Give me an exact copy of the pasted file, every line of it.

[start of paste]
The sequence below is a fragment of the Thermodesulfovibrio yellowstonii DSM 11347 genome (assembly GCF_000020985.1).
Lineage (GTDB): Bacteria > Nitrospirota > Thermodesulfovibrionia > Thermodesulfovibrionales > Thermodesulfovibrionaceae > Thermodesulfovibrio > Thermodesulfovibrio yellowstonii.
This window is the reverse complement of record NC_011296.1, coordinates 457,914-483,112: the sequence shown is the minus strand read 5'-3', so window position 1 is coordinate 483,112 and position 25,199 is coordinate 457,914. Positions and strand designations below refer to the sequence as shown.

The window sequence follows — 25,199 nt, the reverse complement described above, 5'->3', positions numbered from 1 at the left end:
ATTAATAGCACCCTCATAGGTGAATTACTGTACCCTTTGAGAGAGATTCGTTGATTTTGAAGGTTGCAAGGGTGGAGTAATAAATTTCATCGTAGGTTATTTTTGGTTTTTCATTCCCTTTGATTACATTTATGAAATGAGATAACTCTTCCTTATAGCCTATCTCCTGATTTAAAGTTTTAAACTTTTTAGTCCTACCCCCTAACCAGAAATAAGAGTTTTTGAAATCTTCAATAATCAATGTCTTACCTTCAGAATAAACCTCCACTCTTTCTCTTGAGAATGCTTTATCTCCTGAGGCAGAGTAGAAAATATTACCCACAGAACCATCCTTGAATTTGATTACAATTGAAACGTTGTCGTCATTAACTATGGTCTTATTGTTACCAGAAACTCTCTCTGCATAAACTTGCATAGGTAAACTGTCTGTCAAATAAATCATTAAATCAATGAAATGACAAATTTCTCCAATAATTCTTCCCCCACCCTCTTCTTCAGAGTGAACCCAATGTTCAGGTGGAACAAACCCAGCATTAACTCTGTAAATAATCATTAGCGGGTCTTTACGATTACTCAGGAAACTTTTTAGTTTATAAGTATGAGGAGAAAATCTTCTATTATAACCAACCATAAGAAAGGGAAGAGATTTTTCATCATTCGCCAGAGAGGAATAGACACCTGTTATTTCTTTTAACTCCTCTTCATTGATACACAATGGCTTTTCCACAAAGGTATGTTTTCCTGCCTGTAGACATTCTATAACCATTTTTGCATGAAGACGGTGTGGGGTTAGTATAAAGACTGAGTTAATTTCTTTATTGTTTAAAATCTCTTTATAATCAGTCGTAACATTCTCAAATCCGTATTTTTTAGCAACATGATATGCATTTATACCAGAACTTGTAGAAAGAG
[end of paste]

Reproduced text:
The sequence below is a fragment of the Thermodesulfovibrio yellowstonii DSM 11347 genome (assembly GCF_000020985.1).
Lineage (GTDB): Bacteria > Nitrospirota > Thermodesulfovibrionia > Thermodesulfovibrionales > Thermodesulfovibrionaceae > Thermodesulfovibrio > Thermodesulfovibrio yellowstonii.
This window is the reverse complement of record NC_011296.1, coordinates 457,914-483,112: the sequence shown is the minus strand read 5'-3', so window position 1 is coordinate 483,112 and position 25,199 is coordinate 457,914. Positions and strand designations below refer to the sequence as shown.

The window sequence follows — 25,199 nt, the reverse complement described above, 5'->3', positions numbered from 1 at the left end:
ATTAATAGCACCCTCATAGGTGAATTACTGTACCCTTTGAGAGAGATTCGTTGATTTTGAAGGTTGCAAGGGTGGAGTAATAAATTTCATCGTAGGTTATTTTTGGTTTTTCATTCCCTTTGATTACATTTATGAAATGAGATAACTCTTCCTTATAGCCTATCTCCTGATTTAAAGTTTTAAACTTTTTAGTCCTACCCCCTAACCAGAAATAAGAGTTTTTGAAATCTTCAATAATCAATGTCTTACCTTCAGAATAAACCTCCACTCTTTCTCTTGAGAATGCTTTATCTCCTGAGGCAGAGTAGAAAATATTACCCACAGAACCATCCTTGAATTTGATTACAATTGAAACGTTGTCGTCATTAACTATGGTCTTATTGTTACCAGAAACTCTCTCTGCATAAACTTGCATAGGTAAACTGTCTGTCAAATAAATCATTAAATCAATGAAATGACAAATTTCTCCAATAATTCTTCCCCCACCCTCTTCTTCAGAGTGAACCCAATGTTCAGGTGGAACAAACCCAGCATTAACTCTGTAAATAATCATTAGCGGGTCTTTACGATTACTCAGGAAACTTTTTAGTTTATAAGTATGAGGAGAAAATCTTCTATTATAACCAACCATAAGAAAGGGAAGAGATTTTTCATCATTCGCCAGAGAGGAATAGACACCTGTTATTTCTTTTAACTCCTCTTCATTGATACACAATGGCTTTTCCACAAAGGTATGTTTTCCTGCCTGTAGACATTCTATAACCATTTTTGCATGAAGACGGTGTGGGGTTAGTATAAAGACTGAGTTAATTTCTTTATTGTTTAAAATCTCTTTATAATCAGTCGTAACATTCTCAAATCCGTATTTTTTAGCAACATGATATGCATTTATACCAGAACTTGTAGAAAGAG